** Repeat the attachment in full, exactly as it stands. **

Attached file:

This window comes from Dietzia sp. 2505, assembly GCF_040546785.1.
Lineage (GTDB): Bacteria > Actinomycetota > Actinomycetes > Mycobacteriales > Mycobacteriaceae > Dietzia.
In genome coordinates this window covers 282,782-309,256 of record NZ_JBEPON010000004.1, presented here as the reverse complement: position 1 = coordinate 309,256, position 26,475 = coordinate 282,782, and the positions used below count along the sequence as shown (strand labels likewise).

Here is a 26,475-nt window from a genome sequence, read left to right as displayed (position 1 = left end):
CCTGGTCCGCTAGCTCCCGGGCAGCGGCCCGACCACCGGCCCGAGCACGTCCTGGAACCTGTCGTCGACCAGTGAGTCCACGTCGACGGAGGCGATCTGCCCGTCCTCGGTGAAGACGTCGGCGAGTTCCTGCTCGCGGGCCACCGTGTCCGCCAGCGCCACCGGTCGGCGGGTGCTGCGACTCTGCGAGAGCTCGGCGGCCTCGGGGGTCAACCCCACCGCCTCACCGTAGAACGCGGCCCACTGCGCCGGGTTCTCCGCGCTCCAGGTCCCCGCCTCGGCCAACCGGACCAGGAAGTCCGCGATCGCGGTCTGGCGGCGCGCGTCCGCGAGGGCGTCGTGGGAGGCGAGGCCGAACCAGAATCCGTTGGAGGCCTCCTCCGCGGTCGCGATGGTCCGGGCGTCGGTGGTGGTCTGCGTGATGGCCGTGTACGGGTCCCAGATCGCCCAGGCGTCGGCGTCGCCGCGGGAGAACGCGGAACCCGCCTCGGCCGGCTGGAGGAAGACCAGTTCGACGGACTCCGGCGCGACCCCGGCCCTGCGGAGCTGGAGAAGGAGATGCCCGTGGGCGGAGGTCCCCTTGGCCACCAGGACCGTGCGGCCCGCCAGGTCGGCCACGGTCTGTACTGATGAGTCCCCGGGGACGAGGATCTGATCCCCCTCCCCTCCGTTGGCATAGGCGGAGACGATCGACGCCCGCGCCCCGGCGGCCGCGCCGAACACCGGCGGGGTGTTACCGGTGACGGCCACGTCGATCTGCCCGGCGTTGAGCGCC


This window comes from Dietzia sp. 2505, assembly GCF_040546785.1.
Lineage (GTDB): Bacteria > Actinomycetota > Actinomycetes > Mycobacteriales > Mycobacteriaceae > Dietzia.
In genome coordinates this window covers 282,782-309,256 of record NZ_JBEPON010000004.1, presented here as the reverse complement: position 1 = coordinate 309,256, position 26,475 = coordinate 282,782, and the positions used below count along the sequence as shown (strand labels likewise).

Here is a 26,475-nt window from a genome sequence, read left to right as displayed (position 1 = left end):
CCTGGTCCGCTAGCTCCCGGGCAGCGGCCCGACCACCGGCCCGAGCACGTCCTGGAACCTGTCGTCGACCAGTGAGTCCACGTCGACGGAGGCGATCTGCCCGTCCTCGGTGAAGACGTCGGCGAGTTCCTGCTCGCGGGCCACCGTGTCCGCCAGCGCCACCGGTCGGCGGGTGCTGCGACTCTGCGAGAGCTCGGCGGCCTCGGGGGTCAACCCCACCGCCTCACCGTAGAACGCGGCCCACTGCGCCGGGTTCTCCGCGCTCCAGGTCCCCGCCTCGGCCAACCGGACCAGGAAGTCCGCGATCGCGGTCTGGCGGCGCGCGTCCGCGAGGGCGTCGTGGGAGGCGAGGCCGAACCAGAATCCGTTGGAGGCCTCCTCCGCGGTCGCGATGGTCCGGGCGTCGGTGGTGGTCTGCGTGATGGCCGTGTACGGGTCCCAGATCGCCCAGGCGTCGGCGTCGCCGCGGGAGAACGCGGAACCCGCCTCGGCCGGCTGGAGGAAGACCAGTTCGACGGACTCCGGCGCGACCCCGGCCCTGCGGAGCTGGAGAAGGAGATGCCCGTGGGCGGAGGTCCCCTTGGCCACCAGGACCGTGCGGCCCGCCAGGTCGGCCACGGTCTGTACTGATGAGTCCCCGGGGACGAGGATCTGATCCCCCTCCCCTCCGTTGGCATAGGCGGAGACGATCGACGCCCGCGCCCCGGCGGCCGCGCCGAACACCGGCGGGGTGTTACCGGTGACGGCCACGTCGATCTGCCCGGCGTTGAGCGCC